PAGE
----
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" O, for my sake do you with Fortune chide, The guilty goddess of my harmful deeds, That did not better for my life provide Than public means which public manners breeds. Thence comes it that my name receives a brand, And almost thence my nature is subdued... "
The Works of the English Poets, from Chaucer to Cowper: Including the Series ... - Seite 56
herausgegeben von - 1810
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Shakespeare's Dramatic Art: And His Relation to Calderon and Goethe

Hermann Ulrici - 1846 - 554 Seiten
...give me welcome, next my heaven the best, Even to thy pure and most most loving breast. 111. " O, for my sake do you with fortune chide, The guilty goddess...for my life provide, Than public means, which public manners breeds. Thence comes it that my name receives a brand, And almost thence my nature is subJu'd,...
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Études de littérature, ancienne & étrangère

Villemain (M., Abel-François) - 1846 - 389 Seiten
...art, and dost advance As high as learning my rude ignorance. » Sonnet LXXVIII. 1 « 0 for my saké do you with fortune chide, The guilty goddess of my...for my life provide Than public means, which public manners breeds. Tlience cornes it thaï my name receives a brahd ; And almost thence my nature is subdu'd...
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Homes and haunts of the most eminent British poets, Band 1

William Howitt - 1847
...tone of a deep and real sentiment, he seriously rued the orgies in which he had participated. " O, for my sake do you with Fortune chide, The guilty goddess...for my life provide Than public means which public manners breeds : Hence comes it that my name receives a brand, And almost thence my nature is subdued...
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Cyclopaedia of English Literature: A Selection of the Choicest Productions ...

Robert Chambers - 1847
...welcome, next my heaven the best, E'en to thy pure and most most loving breast. 0 for my sake do thou u manners breeds. Thence comes it that my name receives a brand, And almost thence my nature is subdued...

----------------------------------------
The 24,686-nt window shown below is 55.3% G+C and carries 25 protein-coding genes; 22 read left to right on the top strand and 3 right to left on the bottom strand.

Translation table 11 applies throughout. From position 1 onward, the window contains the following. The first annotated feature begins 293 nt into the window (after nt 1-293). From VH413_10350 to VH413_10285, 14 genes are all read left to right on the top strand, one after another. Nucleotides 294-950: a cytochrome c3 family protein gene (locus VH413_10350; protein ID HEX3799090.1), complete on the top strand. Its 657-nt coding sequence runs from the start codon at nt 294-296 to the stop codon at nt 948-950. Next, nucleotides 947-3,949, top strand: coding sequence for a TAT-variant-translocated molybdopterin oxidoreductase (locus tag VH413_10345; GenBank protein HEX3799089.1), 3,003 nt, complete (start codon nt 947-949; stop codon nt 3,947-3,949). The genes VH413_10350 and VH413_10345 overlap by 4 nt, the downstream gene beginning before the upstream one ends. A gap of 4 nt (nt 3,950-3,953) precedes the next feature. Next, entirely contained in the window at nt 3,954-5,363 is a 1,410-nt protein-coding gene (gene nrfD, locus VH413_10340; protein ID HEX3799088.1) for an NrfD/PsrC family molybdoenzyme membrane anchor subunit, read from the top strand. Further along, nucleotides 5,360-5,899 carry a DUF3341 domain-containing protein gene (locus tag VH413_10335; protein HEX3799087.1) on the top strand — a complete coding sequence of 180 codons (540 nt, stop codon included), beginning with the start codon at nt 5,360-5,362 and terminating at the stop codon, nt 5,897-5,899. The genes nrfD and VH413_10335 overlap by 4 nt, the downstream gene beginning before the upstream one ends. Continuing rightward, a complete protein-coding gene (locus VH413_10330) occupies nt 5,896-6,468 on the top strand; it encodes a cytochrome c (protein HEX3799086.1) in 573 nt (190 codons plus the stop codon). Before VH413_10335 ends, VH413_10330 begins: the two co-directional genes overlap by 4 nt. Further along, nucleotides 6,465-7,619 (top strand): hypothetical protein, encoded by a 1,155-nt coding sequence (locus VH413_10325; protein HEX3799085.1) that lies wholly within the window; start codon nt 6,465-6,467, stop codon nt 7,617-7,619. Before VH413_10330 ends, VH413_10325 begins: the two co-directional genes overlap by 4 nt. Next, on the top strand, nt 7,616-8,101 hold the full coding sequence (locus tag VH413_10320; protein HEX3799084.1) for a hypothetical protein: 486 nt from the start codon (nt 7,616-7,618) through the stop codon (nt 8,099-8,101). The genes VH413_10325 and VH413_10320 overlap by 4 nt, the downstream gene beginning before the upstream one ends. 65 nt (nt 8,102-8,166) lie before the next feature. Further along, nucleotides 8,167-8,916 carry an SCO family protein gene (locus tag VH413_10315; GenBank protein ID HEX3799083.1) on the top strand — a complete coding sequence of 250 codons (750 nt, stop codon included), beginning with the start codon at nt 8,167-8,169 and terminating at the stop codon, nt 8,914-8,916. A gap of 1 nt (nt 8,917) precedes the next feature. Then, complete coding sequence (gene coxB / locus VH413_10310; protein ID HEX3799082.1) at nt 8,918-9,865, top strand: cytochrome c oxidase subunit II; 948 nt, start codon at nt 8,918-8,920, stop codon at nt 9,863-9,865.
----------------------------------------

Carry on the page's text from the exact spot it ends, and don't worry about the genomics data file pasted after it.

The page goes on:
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Lectures on Shakespeare

Henry Norman Hudson - 1848
...most dear; Most true it is, that I have looked on truth Askance and strangely." And again : " O, for my sake do you with fortune chide, The guilty goddess...for my life provide, Than public means, which public manners breeds. Thence comes it that my name receives a brand, And almost thence my nature is subdued...
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Notes from life, in six essays

sir Henry Taylor - 1848
...betrayed to the way of life forced upon him by the want of a competency : — " Oh, for my sake do thou with Fortune chide, The guilty goddess of my harmful...for my life provide Than public means which public manners breeds. Thence comes it that my name receives a brand, And almost thence my nature is subdued...
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Lectures on Shakespeare

Henry Norman Hudson - 1848
...most dear; Most true it is, that I have looked on truth Askance and strangely." And again: " O, for my sake do you with fortune chide, The guilty goddess of my harmful deeds, That did not hetter for my life provide, Than public means, which public manners breeds. Thence comes it that my...
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Studies of Shakspere: Forming a Companion Volume to Every Edition of the Text

Charles Knight - 1849 - 360 Seiten
...addressed to any one of his family, or some honoured friend, such as Lord Southampton : — " O, for my sake do you with Fortune chide. The guilty goddess...for my life provide Than public means, which public manners breeds. Thence comes it that my name receives a brand, And almost thence my nature is subdued...
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The dramatic (poetical) works of William Shakspeare; illustr ..., Band 8

William Shakespeare - 1850
...addressed to any one of his family, or some honored friend, such as Lord Southampton : — " O, for my sake do you with Fortune chide, The guilty goddess...for my life provide Than public means, which public manners breeds. Thence comes it that my name receives n brand, And almost thence my nature is subdued...
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The Poetical Works of William Shakspeare

1851
...addressed to any one of his family, or some honored friend, such as Lord Southampton : — " O, for my sake do you with Fortune chide, The guilty goddess...for my life provide Than public means, which public manners breeds. Thence comes it that my name receives a brand, And almost thence my nature is subdued...
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